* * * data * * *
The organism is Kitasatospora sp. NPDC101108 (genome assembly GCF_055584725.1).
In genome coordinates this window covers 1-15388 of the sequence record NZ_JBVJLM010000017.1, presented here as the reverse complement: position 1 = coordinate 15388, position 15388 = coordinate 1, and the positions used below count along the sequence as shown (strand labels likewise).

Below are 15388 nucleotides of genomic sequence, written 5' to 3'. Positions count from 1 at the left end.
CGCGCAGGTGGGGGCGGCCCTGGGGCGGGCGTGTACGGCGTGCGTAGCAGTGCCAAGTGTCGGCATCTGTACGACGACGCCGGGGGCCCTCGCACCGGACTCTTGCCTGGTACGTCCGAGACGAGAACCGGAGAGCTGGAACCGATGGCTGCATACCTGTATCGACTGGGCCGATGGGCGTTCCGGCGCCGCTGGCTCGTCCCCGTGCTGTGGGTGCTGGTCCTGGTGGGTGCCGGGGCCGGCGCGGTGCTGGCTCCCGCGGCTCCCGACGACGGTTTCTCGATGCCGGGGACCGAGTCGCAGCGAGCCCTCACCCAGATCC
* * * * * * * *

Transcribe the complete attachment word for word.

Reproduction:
The organism is Kitasatospora sp. NPDC101108 (genome assembly GCF_055584725.1).
In genome coordinates this window covers 1-15388 of the sequence record NZ_JBVJLM010000017.1, presented here as the reverse complement: position 1 = coordinate 15388, position 15388 = coordinate 1, and the positions used below count along the sequence as shown (strand labels likewise).

Below are 15388 nucleotides of genomic sequence, written 5' to 3'. Positions count from 1 at the left end.
CGCGCAGGTGGGGGCGGCCCTGGGGCGGGCGTGTACGGCGTGCGTAGCAGTGCCAAGTGTCGGCATCTGTACGACGACGCCGGGGGCCCTCGCACCGGACTCTTGCCTGGTACGTCCGAGACGAGAACCGGAGAGCTGGAACCGATGGCTGCATACCTGTATCGACTGGGCCGATGGGCGTTCCGGCGCCGCTGGCTCGTCCCCGTGCTGTGGGTGCTGGTCCTGGTGGGTGCCGGGGCCGGCGCGGTGCTGGCTCCCGCGGCTCCCGACGACGGTTTCTCGATGCCGGGGACCGAGTCGCAGCGAGCCCTCACCCAGATCC